To ban works of literature, of course. Dante’s Divine Comedy is on the chopping block, even at universities. From the story:
The classic work should be removed from school curricula, according to Gherush 92, a human rights organisation which acts as a consultant to UN bodies on racism and discrimination.
Dante’s epic is “offensive and discriminatory” and has no place in a modern classroom, said Valentina Sereni, the group’s president . . . .
It represents Islam as a heresy and Mohammed as a schismatic and refers to Jews as greedy, scheming moneylenders and traitors, Miss Sereni told the Adnkronos news agency.
“The Prophet Mohammed was subjected to a horrific punishment – his body was split from end to end so that his entrails dangled out, an image that offends Islamic culture,” she said.
Homosexuals are damned by the work as being “against nature” and condemned to an eternal rain of fire in Hell.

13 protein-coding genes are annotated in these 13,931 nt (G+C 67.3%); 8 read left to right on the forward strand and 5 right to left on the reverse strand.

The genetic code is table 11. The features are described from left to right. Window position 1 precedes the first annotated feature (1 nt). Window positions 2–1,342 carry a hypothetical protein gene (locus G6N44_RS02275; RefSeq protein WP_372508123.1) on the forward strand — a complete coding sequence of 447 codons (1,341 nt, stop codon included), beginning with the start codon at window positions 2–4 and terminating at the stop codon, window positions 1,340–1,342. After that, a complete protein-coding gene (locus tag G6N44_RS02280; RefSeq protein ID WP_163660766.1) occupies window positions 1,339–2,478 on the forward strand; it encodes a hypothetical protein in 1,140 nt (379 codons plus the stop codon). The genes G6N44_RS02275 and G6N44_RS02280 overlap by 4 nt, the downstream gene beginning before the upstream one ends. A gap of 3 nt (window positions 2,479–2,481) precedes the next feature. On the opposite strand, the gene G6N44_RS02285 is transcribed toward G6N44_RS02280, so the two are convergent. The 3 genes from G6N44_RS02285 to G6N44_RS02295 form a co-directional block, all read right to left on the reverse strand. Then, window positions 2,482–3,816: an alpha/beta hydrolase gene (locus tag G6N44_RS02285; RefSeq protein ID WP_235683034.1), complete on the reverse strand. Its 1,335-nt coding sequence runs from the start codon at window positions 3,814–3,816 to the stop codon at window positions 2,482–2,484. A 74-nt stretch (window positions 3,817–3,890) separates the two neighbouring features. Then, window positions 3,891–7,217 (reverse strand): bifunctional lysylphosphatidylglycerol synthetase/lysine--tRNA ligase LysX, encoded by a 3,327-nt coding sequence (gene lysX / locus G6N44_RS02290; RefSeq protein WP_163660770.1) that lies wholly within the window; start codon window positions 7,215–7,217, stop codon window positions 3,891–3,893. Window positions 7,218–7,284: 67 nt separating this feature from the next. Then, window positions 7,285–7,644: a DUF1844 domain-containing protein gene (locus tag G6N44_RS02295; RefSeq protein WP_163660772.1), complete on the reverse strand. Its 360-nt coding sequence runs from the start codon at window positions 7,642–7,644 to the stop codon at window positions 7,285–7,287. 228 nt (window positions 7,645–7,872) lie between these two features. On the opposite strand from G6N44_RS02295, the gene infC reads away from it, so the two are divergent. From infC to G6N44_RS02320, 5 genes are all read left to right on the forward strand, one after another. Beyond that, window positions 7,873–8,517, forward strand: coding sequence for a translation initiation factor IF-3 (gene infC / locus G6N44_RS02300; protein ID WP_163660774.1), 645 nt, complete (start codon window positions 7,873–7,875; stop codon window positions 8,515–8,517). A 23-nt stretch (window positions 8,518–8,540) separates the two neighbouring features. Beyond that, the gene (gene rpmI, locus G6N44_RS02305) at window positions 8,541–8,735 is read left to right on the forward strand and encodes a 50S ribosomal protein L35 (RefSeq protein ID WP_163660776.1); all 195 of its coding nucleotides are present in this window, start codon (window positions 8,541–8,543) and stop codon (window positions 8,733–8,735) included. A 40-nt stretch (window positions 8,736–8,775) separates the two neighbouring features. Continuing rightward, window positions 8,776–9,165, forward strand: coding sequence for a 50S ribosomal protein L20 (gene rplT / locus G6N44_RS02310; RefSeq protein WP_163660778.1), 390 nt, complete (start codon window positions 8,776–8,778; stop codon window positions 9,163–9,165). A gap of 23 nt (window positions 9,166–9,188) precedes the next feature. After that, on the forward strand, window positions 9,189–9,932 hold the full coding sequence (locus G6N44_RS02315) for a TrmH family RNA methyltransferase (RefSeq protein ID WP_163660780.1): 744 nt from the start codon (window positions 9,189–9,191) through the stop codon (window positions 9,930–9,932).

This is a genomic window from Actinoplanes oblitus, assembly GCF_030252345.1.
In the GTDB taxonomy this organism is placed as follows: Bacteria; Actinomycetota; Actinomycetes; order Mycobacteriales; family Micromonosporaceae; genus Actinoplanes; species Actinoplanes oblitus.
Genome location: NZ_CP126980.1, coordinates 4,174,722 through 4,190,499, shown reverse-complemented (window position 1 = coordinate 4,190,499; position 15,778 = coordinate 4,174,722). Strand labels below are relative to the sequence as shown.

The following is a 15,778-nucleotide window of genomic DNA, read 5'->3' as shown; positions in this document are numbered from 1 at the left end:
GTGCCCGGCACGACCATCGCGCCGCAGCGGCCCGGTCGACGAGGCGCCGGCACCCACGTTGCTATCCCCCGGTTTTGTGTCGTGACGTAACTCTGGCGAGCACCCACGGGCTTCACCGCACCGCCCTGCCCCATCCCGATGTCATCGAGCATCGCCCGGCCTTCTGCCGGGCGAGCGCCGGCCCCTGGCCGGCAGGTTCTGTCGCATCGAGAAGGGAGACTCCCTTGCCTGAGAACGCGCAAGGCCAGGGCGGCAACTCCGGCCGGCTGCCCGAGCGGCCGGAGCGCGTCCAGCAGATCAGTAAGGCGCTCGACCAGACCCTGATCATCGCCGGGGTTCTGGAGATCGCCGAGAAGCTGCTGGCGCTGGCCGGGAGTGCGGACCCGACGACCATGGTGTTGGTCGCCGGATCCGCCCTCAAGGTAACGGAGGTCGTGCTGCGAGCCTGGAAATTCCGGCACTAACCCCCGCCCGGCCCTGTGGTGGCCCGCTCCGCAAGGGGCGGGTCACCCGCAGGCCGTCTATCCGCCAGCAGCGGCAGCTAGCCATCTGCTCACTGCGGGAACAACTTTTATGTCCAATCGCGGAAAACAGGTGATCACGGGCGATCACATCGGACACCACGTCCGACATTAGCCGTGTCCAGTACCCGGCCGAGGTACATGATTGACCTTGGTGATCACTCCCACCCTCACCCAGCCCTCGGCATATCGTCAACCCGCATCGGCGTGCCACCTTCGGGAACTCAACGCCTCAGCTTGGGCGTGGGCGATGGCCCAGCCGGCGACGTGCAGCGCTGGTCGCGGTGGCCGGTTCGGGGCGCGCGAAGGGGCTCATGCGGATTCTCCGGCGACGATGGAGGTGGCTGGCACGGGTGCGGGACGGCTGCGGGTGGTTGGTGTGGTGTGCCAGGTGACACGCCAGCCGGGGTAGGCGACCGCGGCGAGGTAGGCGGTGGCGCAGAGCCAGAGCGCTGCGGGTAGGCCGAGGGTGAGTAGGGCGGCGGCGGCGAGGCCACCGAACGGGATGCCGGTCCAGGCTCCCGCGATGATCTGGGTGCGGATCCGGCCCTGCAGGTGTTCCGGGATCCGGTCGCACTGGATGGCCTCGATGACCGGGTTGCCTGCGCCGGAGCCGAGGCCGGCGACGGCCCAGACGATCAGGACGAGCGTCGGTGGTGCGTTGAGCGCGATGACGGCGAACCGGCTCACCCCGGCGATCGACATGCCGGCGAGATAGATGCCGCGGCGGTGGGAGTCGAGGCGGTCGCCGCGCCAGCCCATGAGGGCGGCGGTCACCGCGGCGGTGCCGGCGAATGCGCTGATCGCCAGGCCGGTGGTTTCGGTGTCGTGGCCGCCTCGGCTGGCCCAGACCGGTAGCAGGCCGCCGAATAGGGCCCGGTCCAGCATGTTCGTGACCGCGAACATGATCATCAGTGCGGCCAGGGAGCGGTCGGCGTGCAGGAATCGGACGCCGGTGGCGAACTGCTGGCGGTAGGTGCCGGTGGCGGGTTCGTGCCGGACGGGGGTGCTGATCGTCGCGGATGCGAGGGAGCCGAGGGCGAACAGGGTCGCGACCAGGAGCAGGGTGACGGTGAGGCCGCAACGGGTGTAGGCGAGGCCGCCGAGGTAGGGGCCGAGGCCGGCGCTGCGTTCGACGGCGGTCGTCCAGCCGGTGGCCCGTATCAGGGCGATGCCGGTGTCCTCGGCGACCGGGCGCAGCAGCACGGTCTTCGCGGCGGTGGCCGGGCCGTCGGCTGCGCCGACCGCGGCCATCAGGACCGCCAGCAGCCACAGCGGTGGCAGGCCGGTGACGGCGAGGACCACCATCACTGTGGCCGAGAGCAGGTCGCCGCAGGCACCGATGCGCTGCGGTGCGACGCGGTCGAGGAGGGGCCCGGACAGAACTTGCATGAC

“We do not advocate censorship or the burning of books, but we would like it acknowledged, clearly and unambiguously, that in the Divine Comedy there is racist, Islamophobic and anti-Semitic content. Art cannot be above criticism,” Miss Sereni said.
The concession about not burning books is truly magnanimous. Perhaps the woman may have missed the exquisite pain previewed for Popes Clement V and Boniface VIII in the Eighth Circle. But the latter probably deserved a bit of hell, given his pretensions to temporal power. Perhaps Dante and Ms. Sereni agree on the issue of simony.
No matter –Dante was banished in his own time, so it is fitting that some right-thinking folks wish to banish him today. Still, if I could offer a little lawyerly advice to Messrs. Cervantes, Chaucer, and Shakespeare — keep your heads down.
One thought on “What is the object of “human rights”?”
Next is Shakespeare’s The Merchant of Venice